Start monitoring MySQL with Middleware. Get Started Free.

MySQL Enterprise Monitor

MySQL Enterprise Monitor is an enterprise monitoring tool designed specifically for MySQL. Because of this, you need no agent or complex configuration to use it. It provides real-time visibility into the performance and availability of your MySQL database. 

MySQL Enterprise Monitor Tool

MySQL Enterprise Monitor has an alert system that notifies you about issues and helps you resolve them swiftly. The cost is based on an annual subscription, with a two-core server starting at $5,350 per year. Additional cores or servers can be added to the license for a fee of up to $32,100.

Prometheus (open-source)

Prometheus is an open-source monitoring tool for applications and databases, including MySQL. Once you install a MySQL exporter, it collects key metrics from your MySQL deployment and sends them to Prometheus. 

Because of the limitation of its visualization system, Prometheus is integrated with Grafana for a more graphical view, which allows you to create dashboards and graphs to visualize MySQL metrics.

Prometheus and Grafana for MySQL monitoring

You can also set up alerts based on defined thresholds and rules, for real-time notifications for issues and anomalies. However, Prometheus does not support distributed tracing and cannot therefore provide you with contextual information about your MySQL database. In any event, Prometheus is free to use.


Sematext is a monitoring tool for monitoring applications and their infrastructures. It works with MySQL and can retrieve metrics from any MySQL deployment.

Sematext, MySQL performance monitoring tools

With its dashboard, you can view all key MySQL metrics through its charts designed for error detection, root-cause analysis, and troubleshooting.

Sematext also has an alerting system that notifies you whenever an issue is discovered. Sematext charges per node or agent in your PostgreSQL cluster, and there’s a 14-day free trial with no limitations regarding its features.


Datadog for MySQL monitoring

Datadog is a monitoring tool that provides a host of solutions including management and monitoring of infrastructures. It seamlessly monitors MySQL databases and collects metrics that matter. With the Datadog dashboard, you can view the historical performance of your MySQL databases. 

Datadog’s database monitoring price follows a per-host pricing model, meaning you are charged based on the number of database hosts you are monitoring.

Datadog pricing offers two billing options: the High watermark plan where you’ll be charged based on the highest number of unique database hosts you monitor each hour within a month and the Annual plan where you commit to a specific number of database hosts upfront for a year and receive a discount.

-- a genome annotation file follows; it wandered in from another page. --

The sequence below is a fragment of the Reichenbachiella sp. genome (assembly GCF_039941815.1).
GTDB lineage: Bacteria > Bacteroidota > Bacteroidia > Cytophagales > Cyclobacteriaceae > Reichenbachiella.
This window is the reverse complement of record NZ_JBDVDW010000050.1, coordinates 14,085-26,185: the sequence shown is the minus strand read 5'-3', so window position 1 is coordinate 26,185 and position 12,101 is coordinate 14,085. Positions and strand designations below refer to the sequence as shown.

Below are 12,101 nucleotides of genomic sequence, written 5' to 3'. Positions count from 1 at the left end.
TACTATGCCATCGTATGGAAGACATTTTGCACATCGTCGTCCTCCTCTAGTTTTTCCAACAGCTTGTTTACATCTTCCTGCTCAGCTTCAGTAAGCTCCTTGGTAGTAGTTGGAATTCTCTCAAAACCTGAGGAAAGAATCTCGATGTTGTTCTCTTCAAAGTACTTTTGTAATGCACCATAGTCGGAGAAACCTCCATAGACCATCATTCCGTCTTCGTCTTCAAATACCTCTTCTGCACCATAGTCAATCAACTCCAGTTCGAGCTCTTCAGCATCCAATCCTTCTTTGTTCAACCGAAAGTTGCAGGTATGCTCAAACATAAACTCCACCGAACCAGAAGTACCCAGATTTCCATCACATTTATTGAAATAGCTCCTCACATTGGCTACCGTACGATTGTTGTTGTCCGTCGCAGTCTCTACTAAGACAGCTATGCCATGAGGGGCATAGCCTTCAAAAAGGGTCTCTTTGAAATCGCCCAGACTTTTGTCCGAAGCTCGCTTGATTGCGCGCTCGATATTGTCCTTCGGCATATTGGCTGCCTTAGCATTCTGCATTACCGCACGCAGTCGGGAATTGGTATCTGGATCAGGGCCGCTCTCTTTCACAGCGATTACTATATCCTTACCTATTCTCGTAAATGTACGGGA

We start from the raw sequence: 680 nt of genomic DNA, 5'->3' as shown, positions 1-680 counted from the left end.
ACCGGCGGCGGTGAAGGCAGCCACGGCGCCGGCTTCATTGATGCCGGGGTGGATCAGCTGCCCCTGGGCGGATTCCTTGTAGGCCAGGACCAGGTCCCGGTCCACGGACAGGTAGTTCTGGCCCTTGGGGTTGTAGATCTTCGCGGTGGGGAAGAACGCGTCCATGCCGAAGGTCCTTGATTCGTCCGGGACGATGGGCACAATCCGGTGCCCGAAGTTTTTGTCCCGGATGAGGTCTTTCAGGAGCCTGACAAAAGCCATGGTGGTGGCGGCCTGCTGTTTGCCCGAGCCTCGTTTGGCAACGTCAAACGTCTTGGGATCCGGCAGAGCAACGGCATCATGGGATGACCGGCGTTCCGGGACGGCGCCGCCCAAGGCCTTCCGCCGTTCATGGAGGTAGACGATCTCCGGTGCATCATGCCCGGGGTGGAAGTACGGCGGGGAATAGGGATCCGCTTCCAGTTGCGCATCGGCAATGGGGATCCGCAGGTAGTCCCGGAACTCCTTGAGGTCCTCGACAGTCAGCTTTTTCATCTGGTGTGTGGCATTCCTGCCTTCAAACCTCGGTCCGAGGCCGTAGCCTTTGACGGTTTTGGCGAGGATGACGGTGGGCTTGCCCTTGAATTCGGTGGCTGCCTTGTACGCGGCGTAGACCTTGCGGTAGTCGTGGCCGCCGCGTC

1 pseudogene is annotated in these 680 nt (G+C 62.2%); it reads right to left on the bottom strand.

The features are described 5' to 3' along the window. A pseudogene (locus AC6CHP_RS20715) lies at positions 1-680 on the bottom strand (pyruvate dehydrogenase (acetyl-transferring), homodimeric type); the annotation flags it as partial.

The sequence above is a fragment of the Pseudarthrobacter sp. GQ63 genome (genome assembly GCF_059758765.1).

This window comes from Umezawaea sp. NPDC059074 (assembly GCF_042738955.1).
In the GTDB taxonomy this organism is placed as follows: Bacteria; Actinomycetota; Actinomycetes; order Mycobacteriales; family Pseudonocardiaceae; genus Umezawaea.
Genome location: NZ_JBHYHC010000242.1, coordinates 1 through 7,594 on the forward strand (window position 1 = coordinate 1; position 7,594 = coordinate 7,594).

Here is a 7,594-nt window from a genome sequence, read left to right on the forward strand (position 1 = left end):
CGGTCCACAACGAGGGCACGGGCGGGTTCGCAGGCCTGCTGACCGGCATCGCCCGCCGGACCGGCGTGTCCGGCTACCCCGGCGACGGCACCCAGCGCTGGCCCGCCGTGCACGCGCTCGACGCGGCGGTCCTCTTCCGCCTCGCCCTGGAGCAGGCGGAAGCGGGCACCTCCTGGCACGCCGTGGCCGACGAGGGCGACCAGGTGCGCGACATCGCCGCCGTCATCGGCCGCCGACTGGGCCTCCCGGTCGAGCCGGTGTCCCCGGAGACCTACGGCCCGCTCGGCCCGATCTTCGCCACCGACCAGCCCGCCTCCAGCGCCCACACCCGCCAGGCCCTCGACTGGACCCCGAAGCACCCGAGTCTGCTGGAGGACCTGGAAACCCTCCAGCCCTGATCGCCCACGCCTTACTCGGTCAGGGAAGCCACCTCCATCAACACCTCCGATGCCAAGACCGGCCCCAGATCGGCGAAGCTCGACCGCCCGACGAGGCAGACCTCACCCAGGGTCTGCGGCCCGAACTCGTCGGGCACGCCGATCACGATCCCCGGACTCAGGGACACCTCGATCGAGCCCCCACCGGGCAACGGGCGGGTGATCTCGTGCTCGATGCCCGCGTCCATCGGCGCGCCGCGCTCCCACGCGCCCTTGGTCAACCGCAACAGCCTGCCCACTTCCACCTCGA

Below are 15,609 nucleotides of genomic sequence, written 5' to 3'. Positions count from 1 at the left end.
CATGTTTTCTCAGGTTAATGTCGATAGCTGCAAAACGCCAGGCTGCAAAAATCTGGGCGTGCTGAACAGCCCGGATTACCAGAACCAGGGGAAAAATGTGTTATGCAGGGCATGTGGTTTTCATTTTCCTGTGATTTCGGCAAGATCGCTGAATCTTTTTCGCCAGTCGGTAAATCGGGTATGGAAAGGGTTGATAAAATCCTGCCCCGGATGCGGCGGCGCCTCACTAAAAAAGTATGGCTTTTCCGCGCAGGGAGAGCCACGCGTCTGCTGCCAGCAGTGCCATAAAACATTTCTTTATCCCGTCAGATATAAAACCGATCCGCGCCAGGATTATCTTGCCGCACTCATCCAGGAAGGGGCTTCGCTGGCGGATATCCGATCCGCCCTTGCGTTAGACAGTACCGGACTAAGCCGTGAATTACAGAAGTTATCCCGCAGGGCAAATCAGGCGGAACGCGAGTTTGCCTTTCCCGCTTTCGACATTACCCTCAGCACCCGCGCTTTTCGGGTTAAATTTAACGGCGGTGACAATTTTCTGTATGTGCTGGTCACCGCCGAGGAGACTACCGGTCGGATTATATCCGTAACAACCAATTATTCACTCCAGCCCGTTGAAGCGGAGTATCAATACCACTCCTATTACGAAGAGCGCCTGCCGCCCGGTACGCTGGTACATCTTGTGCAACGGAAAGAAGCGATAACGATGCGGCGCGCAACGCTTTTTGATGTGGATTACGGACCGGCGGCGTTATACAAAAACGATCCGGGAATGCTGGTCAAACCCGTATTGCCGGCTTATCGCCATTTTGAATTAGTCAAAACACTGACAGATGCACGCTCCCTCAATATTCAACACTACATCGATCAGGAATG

The cost is $70 per database host per month if billed annually or $84 per database host per month if billed on-demand (pay-as-you-go). It has a 14-day free trial without limitations.


Solarwinds is an observability platform for monitoring various systems, including MySQL databases. 


Its database performance monitoring capability (DPM) helps pinpoint MySQL issues through agents that auto-discover your systems. With DPM, you can examine your instances globally and analyze individual problem queries on specific instances.

Through Solarwinds’ user-friendly dashboard, you can swiftly identify the source of a slow query, discover the root cause of the issue, and correlate it with server resources.

On Solarwind, you can choose either a periodic subscription or a perpetual licensing option with a price starting at $1,275 alongside a 30-day free trial.


Dynatrace is a cloud-based monitoring solution that detects every MySQL performance metric for analysis.

Cloud based MySQL monitoring tool

It compares current MySQL performance to historical data to establish a performance baseline. Dynatrace also can view MySQL from the application’s standpoint.

For instance, it automatically identifies queries that read a large amount of data. Dynatrace’s pricing structure is feature-based, as it is calculated based on the number of host units per hour. Pricing for the logs aspect is however based on the volume.

ManageEngine Applications Manager

This MySQL performance monitoring tool monitors key MySQL metrics, including request statistics, connection statistics, and table lock statistics, among others. 

ManageEngine Applications Manager

It also can trigger notifications in the event of any error or anomaly. ManageEngine Applications Manager helps you track the health and execution stats of specific queries to optimize database performance.

The pricing for ManageEngine is determined by the version of ManageEngine Applications Manager you choose, that is, between Professional and Enterprise.

Final thoughts

Monitoring MySQL database performance is not only a necessity but a best practice for software developers.

Actively monitor your MySQL performance with Middleware.

As you’ve learned the key metrics to observe, it is crucial to monitor the database with the right tool, to unlock insights that pave the way for enhanced reliability. 

With the ability to capture and analyze performance data, a proficient monitoring tool like Middleware will make all the difference in identifying and addressing performance bottlenecks.

Middleware’s intuitive customizable dashboard, advanced alerting capabilities, and AI-driven insights are all you need to optimize your MySQL database performance.